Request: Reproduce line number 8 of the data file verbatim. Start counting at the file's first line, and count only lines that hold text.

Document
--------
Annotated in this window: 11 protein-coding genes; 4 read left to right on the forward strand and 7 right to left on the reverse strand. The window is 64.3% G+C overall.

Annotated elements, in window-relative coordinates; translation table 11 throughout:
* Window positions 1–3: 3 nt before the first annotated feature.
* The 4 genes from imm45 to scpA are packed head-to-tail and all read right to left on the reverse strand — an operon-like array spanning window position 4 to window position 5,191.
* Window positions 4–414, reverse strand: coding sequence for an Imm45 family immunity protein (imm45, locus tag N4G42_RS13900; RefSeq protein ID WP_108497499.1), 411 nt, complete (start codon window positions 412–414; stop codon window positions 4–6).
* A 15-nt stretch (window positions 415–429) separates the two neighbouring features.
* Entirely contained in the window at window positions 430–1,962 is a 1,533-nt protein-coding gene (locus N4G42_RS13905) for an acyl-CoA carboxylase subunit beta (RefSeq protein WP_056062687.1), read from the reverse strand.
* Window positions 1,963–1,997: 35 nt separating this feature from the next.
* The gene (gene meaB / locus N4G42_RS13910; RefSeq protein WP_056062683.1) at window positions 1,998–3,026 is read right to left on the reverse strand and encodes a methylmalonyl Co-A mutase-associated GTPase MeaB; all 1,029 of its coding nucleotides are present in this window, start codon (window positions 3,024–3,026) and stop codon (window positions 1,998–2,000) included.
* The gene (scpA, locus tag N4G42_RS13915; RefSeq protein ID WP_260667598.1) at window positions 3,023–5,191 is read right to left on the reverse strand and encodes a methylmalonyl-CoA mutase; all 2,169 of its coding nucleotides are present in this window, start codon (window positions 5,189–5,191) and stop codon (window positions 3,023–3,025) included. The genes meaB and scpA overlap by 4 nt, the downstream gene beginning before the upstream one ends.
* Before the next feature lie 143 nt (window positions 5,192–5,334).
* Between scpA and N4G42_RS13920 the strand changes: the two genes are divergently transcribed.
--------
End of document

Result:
* Window positions 1,963–1,997: 35 nt separating this feature from the next.